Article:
"This announcement is a major constitutional announcement. How do you make such an announcement without it being in the public domain or legislative domain, without debate or discussion, without an elected government in Jammu and Kashmir, without a legislature that was consulted," Kumar told a news channel.
M M Ansari, another interlocutor who was appointed with Kumar to hold a dialogue with all stakeholders in Kashmir, said changing status quo of Jammu and Kashmir will require democratic consultations with all the stakeholders, especially mainstream political parties.
He said there is a need to preserve the diversity and pluralism of the country and it is time to give more power to people of the state and not take it away.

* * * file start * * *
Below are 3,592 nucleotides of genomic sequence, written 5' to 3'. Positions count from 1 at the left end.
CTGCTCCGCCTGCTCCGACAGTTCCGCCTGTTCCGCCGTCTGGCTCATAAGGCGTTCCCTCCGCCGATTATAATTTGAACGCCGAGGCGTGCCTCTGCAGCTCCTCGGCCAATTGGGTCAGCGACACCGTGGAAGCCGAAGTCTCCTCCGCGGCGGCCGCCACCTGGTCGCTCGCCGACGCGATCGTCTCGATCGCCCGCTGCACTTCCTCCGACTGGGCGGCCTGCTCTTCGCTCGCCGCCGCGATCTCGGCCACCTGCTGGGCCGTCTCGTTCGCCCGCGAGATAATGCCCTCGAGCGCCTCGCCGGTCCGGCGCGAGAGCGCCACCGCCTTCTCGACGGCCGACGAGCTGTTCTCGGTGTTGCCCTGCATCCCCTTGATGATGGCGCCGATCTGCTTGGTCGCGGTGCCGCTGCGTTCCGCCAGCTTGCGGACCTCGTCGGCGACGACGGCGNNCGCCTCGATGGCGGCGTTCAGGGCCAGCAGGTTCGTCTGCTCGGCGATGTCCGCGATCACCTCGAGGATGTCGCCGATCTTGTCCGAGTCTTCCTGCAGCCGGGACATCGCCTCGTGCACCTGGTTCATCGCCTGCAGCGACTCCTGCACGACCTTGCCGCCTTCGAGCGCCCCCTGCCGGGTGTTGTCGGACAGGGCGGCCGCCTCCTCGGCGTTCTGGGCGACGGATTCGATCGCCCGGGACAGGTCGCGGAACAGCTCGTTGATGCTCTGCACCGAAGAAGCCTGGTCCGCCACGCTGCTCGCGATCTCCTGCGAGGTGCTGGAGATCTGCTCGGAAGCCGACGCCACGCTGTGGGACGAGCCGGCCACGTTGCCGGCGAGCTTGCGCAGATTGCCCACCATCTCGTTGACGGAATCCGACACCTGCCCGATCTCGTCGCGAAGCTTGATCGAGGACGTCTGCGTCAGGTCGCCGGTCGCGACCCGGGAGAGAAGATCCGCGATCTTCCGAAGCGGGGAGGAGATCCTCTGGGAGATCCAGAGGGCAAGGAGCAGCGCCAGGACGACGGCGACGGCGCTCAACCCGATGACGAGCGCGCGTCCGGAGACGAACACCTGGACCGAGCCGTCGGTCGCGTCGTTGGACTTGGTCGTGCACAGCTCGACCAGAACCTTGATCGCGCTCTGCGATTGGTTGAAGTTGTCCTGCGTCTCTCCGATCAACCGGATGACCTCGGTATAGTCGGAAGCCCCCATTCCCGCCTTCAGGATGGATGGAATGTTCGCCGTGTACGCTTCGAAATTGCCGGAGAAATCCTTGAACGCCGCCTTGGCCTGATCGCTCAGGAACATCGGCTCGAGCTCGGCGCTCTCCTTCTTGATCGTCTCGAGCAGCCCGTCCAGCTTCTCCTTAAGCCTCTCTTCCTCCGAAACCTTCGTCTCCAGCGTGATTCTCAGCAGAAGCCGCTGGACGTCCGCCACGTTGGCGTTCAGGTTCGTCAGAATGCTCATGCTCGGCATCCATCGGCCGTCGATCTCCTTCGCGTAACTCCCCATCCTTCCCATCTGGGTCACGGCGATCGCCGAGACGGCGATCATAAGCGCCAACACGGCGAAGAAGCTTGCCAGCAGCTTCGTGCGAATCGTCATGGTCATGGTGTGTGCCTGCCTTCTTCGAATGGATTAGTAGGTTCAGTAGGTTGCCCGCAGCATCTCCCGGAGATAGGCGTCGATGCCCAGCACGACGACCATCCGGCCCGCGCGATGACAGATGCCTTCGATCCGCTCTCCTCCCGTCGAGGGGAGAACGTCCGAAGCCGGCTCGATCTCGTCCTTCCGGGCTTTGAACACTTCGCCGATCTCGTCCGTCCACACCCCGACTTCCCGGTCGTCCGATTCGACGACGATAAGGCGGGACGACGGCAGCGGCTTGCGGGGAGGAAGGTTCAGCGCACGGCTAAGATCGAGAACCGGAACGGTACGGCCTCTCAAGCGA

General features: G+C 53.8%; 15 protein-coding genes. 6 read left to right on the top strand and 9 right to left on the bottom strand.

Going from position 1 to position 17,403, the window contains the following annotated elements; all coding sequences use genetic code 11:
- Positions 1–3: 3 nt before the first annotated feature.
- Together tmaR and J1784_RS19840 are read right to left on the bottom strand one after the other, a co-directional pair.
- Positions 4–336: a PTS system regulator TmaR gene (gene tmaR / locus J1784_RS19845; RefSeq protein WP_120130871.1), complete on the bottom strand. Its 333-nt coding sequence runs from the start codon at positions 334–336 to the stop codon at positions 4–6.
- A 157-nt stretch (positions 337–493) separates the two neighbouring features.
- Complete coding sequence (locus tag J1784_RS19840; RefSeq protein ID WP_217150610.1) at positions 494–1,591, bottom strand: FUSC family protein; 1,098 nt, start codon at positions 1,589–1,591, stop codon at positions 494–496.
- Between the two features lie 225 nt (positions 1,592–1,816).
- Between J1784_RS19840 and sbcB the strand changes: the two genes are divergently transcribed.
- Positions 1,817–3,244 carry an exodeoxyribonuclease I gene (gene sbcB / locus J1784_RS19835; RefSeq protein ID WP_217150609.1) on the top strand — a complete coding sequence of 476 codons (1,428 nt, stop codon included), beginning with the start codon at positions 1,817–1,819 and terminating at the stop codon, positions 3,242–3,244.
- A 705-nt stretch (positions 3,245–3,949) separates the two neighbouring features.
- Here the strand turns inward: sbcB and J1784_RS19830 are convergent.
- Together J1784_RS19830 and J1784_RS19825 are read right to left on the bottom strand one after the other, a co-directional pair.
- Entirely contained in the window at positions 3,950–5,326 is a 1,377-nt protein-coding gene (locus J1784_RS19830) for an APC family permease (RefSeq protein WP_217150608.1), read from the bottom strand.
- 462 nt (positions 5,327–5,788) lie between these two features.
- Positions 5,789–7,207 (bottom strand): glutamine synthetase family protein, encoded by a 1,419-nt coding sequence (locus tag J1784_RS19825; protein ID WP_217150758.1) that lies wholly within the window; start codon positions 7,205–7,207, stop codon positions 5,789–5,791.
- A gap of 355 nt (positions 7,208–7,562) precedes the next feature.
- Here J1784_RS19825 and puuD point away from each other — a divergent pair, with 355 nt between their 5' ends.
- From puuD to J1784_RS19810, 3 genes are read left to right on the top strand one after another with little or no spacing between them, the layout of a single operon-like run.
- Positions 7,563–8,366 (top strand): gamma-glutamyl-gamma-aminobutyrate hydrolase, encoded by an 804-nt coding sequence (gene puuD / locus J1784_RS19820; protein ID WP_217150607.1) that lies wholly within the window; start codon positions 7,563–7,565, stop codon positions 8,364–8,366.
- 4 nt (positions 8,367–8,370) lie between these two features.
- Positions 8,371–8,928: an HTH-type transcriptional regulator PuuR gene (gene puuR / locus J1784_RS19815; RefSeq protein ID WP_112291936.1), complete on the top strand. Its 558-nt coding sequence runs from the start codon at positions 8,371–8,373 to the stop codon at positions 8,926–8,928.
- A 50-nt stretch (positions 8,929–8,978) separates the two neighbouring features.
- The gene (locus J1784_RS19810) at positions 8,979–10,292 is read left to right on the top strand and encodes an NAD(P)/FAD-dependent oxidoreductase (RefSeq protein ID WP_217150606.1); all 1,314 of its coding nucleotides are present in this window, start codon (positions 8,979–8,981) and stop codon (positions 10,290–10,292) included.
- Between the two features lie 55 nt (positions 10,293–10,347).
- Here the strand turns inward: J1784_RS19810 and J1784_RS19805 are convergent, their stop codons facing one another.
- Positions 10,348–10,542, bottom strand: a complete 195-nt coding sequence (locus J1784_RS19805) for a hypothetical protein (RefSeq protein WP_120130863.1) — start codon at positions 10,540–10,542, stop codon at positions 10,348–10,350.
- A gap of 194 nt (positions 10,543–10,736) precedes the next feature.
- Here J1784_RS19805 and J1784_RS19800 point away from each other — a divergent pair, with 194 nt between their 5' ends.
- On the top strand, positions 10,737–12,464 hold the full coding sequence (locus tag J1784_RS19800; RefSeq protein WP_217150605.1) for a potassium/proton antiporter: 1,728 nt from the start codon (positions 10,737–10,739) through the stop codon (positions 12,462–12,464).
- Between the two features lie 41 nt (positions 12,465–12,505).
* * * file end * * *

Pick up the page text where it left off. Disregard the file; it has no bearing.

The government on Monday revoked Article 370 that gave special status to Jammu and Kashmir and proposed that the state be bifurcated into two union territories -- Jammu and Kashmir, and Ladakh.
The abolition of Article 370 will "completely integrate" the state with the Indian Union like other princely states in 1950 and its residents will enjoy equal rights like other citizens, officials said on Monday.
With the abrogation of Article 370, Article 35A will automatically become void, thereby annulling the special status enjoyed by the residents over land, business and employment, they said.
The decision will also allow any individual, business or NGO, that operates as per the law of the land, to freely operate, under the same rules of business, in the new union territories of Jammu and Kashmir and Ladakh.